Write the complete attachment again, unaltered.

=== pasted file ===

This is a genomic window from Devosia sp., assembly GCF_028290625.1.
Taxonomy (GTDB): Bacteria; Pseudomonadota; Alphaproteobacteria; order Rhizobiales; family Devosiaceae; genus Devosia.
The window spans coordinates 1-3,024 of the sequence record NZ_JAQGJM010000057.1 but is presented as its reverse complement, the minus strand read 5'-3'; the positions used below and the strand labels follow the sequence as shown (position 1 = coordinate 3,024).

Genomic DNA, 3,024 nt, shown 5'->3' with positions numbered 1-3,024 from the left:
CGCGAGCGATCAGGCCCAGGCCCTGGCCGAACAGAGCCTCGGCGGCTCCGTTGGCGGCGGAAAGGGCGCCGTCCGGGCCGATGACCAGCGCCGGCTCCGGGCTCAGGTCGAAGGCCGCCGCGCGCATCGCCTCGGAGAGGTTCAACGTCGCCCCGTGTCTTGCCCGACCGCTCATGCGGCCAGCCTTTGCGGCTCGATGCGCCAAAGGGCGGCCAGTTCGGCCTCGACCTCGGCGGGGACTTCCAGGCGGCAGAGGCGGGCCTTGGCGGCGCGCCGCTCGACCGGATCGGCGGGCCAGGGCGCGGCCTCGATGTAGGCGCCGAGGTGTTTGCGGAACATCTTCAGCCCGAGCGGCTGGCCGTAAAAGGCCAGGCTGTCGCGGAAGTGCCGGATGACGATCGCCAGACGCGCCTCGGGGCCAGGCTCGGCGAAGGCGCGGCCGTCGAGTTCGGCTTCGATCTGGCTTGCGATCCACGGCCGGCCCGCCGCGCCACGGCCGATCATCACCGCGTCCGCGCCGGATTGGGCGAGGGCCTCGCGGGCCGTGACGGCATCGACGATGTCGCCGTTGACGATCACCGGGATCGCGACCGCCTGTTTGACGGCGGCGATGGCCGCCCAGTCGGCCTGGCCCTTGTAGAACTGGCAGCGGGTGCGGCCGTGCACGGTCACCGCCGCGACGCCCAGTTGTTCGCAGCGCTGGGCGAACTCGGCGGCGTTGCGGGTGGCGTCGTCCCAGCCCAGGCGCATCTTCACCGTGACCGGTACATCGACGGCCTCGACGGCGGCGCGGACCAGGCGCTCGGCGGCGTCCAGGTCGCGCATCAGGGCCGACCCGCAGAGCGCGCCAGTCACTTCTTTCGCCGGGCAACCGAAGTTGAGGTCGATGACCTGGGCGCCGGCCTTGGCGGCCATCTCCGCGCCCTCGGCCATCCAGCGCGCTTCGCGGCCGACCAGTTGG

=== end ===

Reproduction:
This is a genomic window from Devosia sp., assembly GCF_028290625.1.
Taxonomy (GTDB): Bacteria; Pseudomonadota; Alphaproteobacteria; order Rhizobiales; family Devosiaceae; genus Devosia.
The window spans coordinates 1-3,024 of the sequence record NZ_JAQGJM010000057.1 but is presented as its reverse complement, the minus strand read 5'-3'; the positions used below and the strand labels follow the sequence as shown (position 1 = coordinate 3,024).

Genomic DNA, 3,024 nt, shown 5'->3' with positions numbered 1-3,024 from the left:
CGCGAGCGATCAGGCCCAGGCCCTGGCCGAACAGAGCCTCGGCGGCTCCGTTGGCGGCGGAAAGGGCGCCGTCCGGGCCGATGACCAGCGCCGGCTCCGGGCTCAGGTCGAAGGCCGCCGCGCGCATCGCCTCGGAGAGGTTCAACGTCGCCCCGTGTCTTGCCCGACCGCTCATGCGGCCAGCCTTTGCGGCTCGATGCGCCAAAGGGCGGCCAGTTCGGCCTCGACCTCGGCGGGGACTTCCAGGCGGCAGAGGCGGGCCTTGGCGGCGCGCCGCTCGACCGGATCGGCGGGCCAGGGCGCGGCCTCGATGTAGGCGCCGAGGTGTTTGCGGAACATCTTCAGCCCGAGCGGCTGGCCGTAAAAGGCCAGGCTGTCGCGGAAGTGCCGGATGACGATCGCCAGACGCGCCTCGGGGCCAGGCTCGGCGAAGGCGCGGCCGTCGAGTTCGGCTTCGATCTGGCTTGCGATCCACGGCCGGCCCGCCGCGCCACGGCCGATCATCACCGCGTCCGCGCCGGATTGGGCGAGGGCCTCGCGGGCCGTGACGGCATCGACGATGTCGCCGTTGACGATCACCGGGATCGCGACCGCCTGTTTGACGGCGGCGATGGCCGCCCAGTCGGCCTGGCCCTTGTAGAACTGGCAGCGGGTGCGGCCGTGCACGGTCACCGCCGCGACGCCCAGTTGTTCGCAGCGCTGGGCGAACTCGGCGGCGTTGCGGGTGGCGTCGTCCCAGCCCAGGCGCATCTTCACCGTGACCGGTACATCGACGGCCTCGACGGCGGCGCGGACCAGGCGCTCGGCGGCGTCCAGGTCGCGCATCAGGGCCGACCCGCAGAGCGCGCCAGTCACTTCTTTCGCCGGGCAACCGAAGTTGAGGTCGATGACCTGGGCGCCGGCCTTGGCGGCCATCTCCGCGCCCTCGGCCATCCAGCGCGCTTCGCGGCCGACCAGTTGG